French hydrogen consumption stands at 900,000 tonnes per year. It is used in steelmaking, chemicals and refining, most notably. Producing this quantity generates 11.5 million tonnes of carbon dioxide, or 3% of total French emissions. On a global scale, gray hydrogen (hydrogen that comes from fossil fuels) produces 116 million tonnes of carbon dioxide every year.

In May 2022, the European Union unveiled its “REPowerEU” plan: a program which aims to strengthen the green transition, the diversity of the energy mix and therefore the European Union’s energy independence. On February 13, 2023, the EU presented the detailed rules of what could be qualified as green or renewable hydrogen. It must be produced in a renewable way, such as electrolysis, which must also be associated with a renewable electricity source. France has an advantage here in the form of nuclear energy, which has been approved as a source of renewable energy.

Currently, green hydrogen represents only 1% of global hydrogen production. The preference for gray hydrogen is explained by its production cost, which is estimated to be between three and six times cheaper than the production of green hydrogen by electrolysis. According to the French Chamber of Commerce and Industry, more sustained production of green hydrogen could represent 20% of the effort to limit global warming to 2%. This is why the France Hydrogen Association wants to reduce the production of gray hydrogen to 1.07 million tonnes per year by 2030.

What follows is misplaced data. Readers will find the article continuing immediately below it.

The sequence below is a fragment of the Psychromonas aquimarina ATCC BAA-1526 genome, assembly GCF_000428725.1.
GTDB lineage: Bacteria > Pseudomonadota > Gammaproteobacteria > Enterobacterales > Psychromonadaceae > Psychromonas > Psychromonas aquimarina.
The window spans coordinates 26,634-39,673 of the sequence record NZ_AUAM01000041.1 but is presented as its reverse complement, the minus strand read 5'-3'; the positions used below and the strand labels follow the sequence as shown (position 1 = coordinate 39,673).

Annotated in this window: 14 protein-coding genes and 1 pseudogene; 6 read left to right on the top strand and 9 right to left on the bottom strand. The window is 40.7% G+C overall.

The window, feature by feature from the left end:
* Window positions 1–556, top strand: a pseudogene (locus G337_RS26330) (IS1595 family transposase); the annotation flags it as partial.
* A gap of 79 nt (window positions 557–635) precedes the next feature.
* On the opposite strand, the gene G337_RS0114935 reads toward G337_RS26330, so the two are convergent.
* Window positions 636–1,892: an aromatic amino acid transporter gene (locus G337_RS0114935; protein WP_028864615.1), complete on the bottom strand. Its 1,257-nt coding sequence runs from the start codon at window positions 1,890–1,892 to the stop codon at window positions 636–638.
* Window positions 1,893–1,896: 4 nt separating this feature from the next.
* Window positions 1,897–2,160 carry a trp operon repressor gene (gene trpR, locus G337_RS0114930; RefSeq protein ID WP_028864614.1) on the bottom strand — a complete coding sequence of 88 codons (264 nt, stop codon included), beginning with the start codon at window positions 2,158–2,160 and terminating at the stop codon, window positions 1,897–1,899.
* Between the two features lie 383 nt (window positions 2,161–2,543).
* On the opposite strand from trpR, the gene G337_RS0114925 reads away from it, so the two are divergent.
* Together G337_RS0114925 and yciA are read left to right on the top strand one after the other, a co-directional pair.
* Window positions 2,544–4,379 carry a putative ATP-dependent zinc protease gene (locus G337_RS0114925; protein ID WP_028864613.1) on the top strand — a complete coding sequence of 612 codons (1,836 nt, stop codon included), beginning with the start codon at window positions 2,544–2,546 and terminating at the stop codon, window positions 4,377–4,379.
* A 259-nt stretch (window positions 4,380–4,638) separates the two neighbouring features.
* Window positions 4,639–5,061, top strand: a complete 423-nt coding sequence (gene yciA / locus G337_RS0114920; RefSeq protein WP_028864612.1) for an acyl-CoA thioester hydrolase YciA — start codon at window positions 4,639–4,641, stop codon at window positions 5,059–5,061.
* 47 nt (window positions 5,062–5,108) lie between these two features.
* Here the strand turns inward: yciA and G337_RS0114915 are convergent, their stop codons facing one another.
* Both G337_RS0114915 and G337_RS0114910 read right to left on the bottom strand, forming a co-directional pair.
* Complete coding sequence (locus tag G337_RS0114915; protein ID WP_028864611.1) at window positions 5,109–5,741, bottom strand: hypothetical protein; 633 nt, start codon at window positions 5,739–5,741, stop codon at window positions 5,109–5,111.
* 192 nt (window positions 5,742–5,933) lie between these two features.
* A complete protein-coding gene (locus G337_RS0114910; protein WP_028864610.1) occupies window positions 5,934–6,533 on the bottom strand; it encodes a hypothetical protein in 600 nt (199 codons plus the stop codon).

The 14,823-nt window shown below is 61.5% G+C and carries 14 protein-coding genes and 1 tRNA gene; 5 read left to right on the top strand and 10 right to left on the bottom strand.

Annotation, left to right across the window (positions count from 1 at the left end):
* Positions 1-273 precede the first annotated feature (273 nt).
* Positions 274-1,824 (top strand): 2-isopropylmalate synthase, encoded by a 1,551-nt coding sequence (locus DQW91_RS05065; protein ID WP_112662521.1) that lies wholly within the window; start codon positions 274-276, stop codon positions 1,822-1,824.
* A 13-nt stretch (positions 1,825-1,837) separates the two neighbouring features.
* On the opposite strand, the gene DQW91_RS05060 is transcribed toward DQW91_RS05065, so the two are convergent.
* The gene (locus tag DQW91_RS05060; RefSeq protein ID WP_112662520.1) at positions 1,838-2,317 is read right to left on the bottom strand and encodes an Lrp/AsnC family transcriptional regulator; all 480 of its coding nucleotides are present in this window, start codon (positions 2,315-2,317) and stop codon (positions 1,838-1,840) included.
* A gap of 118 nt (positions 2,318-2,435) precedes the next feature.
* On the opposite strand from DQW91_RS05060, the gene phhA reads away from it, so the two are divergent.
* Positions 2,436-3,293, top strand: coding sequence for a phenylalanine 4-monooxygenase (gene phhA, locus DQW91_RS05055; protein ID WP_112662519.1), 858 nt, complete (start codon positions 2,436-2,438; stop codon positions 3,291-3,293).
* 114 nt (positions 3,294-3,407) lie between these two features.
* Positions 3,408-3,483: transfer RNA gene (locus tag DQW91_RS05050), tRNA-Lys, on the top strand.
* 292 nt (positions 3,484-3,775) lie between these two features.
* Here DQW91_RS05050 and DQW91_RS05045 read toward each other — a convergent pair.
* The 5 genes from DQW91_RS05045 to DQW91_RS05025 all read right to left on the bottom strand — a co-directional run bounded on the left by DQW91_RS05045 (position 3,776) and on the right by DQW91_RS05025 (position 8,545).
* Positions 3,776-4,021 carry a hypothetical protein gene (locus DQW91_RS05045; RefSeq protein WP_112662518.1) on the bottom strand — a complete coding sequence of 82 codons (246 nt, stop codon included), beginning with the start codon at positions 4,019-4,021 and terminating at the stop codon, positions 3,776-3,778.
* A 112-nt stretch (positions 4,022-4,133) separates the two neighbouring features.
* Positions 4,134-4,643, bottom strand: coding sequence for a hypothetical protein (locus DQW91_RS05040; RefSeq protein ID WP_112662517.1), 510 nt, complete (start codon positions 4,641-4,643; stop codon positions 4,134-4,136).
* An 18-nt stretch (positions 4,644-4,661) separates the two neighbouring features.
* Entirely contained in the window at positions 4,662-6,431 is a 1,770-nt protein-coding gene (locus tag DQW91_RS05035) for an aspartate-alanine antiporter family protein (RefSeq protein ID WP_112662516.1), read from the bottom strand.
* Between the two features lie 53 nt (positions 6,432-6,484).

For its part, the European Union plans for France to produce 10 million tonnes of green hydrogen nationally (14% of the EU’s total electricity consumption) and to import 10 million tonnes.

This goal seems attainable, as France has the necessary tools to position itself as a leader in the production of green hydrogen, thanks to the fact that it accounts for 6% of electrolysis volumes (largest share in the world). The development of this new sector would therefore ensure the creation of 50,000 to 150,000 jobs.

Historically, France was among the first high-income countries to adopt a hydrogen plan in 2018, strengthened by the national hydrogen strategy implemented in 2020 and 2023.

These national efforts also materialize during international trade fairs, such as Global Industrie, which was held in Lyon (Auvergne-Rhône-Alpes region) from March 7-10, 2023. In fact, 2023 was the year that saw the “hydrogen-powered car” being discussed.

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